Photo

The ship manifest of the Katharine Jackson, available in full at the Georgetown Slavery archive, listed the name, sex, age and height of each slave transported to New Orleans in the fall of 1838. It showed that the cargo included dozens of children, among them infants as young as 2 months old…

.Read The Rest Here

 
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Posted by on April 16, 2016 in American Genocide, Black History

 

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Georgetown Basketball Team Attacked and Mugged In China While Chinese Police Do Nothing

This was at a Georgetown-China “goodwill” game last night. A Georgetown player scrambles against a Chinese player for a loose ball, and comes up with the ball. After throwing it to a team mate, the Chinese player attacks the Georgetown player, who seeks to get away from the altercation by backing away. At this point 4-5 Chinese players attack the Georgetown player, knock him to the ground and begin beating him. The Georgetown bench clears to protect their guy, resulting in a free for all, with Chinese fans joining in against the Georgetown players. The Chinese Police…

Do nothing.

Georgetown vs. China Brawl Video: Friendly Contest Turns into Rumble for Hoyas

The Georgetown Hoyas men’s basketball team was supposed to be in China on a goodwill tour, and their exhibition against the Bayi Rockets on Thursday night was supposed to be a friendly contest.

Unfortunately, neither of those ideas panned out.

As you can see in the above video clip, things got pretty ugly between the Hoyas and Rockets. It’s clear early on that the two teams were playing a very physical game, but things boiled over. The result was a nasty scene that involved several different confrontations, players brandishing chairs as weapons and spectators throwing bottles at the Hoyas from the stands.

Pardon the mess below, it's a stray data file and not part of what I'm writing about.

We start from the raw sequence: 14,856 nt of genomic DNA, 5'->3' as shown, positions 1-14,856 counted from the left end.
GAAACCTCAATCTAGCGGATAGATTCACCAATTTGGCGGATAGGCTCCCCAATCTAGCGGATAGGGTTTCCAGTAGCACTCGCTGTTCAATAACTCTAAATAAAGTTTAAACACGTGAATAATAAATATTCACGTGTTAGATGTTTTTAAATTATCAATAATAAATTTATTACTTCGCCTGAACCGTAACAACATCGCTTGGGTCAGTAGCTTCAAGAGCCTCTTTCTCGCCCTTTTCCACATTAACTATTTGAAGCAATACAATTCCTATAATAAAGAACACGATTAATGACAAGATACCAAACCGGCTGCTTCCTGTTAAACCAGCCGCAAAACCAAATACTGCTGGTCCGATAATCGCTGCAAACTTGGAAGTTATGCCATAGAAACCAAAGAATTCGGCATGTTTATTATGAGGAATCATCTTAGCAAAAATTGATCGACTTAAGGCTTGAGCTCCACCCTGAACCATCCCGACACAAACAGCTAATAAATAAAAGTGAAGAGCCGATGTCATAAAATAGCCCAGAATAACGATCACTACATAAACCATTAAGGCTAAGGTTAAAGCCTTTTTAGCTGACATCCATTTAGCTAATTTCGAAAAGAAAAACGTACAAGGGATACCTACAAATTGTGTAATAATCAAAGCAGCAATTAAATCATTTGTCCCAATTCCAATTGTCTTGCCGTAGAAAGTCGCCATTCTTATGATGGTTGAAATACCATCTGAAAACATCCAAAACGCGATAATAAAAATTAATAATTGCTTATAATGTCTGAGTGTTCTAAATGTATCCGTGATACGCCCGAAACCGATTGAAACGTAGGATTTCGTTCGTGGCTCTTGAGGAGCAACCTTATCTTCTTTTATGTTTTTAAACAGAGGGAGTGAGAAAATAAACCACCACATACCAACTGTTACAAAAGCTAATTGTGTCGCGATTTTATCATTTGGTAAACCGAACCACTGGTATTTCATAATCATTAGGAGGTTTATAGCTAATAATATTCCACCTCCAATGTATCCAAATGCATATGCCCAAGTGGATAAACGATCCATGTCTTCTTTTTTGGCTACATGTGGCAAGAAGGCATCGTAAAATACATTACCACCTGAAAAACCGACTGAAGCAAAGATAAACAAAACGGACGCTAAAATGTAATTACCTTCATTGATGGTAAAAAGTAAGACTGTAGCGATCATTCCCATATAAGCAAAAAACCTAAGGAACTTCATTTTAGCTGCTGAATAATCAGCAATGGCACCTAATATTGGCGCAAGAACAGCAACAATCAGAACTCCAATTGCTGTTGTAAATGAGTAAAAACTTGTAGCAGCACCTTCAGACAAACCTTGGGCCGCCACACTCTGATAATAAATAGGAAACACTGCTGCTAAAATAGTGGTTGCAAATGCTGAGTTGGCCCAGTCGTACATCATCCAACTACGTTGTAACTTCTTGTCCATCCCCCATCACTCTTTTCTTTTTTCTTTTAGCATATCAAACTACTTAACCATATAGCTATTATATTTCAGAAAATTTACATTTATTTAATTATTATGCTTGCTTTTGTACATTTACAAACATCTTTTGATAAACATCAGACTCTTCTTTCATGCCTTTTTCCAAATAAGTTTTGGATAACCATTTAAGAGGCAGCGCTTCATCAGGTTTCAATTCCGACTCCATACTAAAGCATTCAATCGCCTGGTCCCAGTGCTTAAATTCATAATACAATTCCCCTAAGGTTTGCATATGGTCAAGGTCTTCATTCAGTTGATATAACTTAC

As Gene Wang of the Washington Post tells the tale, things unraveled with a little over nine minutes to go in the game, and it was actually the second time that the benches had emptied during the proceedings. This time, Georgetown head coach John Thompson III pulled his team off the court.

While this video clip alone may make it look like this was just a physical game that went horribly awry, it sounds like there might be a little more to it than that. As Wang noted, the Hoyas were called for more than twice as many fouls as the Rockets, and Dana O’Neill ofESPN pointed out that the Rockets were also granted 57 free throws. The Hoyas took just 15.

If nothing else, that’s lousy officiating. And because the Hoyas were consistently on the short end, it’s easy to deduce that the cards were stacked against them. One can understand if they played the game frustrated.

If you’re wondering why security did nothing to break up the brawl once it started, Wang noted that Chinese police chose to stay out of it: “The Chinese police had been watching the tensions escalate to the point of physical confrontations but made no attempts to break up any of the fights taking place on the court.”

Given the circumstances surrounding this fracas, it’s clear that there’s something just a little off about the whole scene. While it would be a stretch to say that the Hoyas were lured into a fight, it definitely sounds like they soon found themselves in a fight that was fixed. In the end, it’s a miracle nobody was hurt.

Either way, this is just an ugly, ugly turn of events. As a result, don’t be surprised if the Hoyas decide it’s best to cancel the rest of their goodwill tour.

 
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Posted by on August 18, 2011 in News

 

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President Obama at Georgetown/Duke Basketball Game

President Obama and VP Joe Biden attended the Georgetown-Duke basketball game today in DC (Georgetown won).The Prez makes a pretty good commentator!

 
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Posted by on January 30, 2010 in General, The Post-Racial Life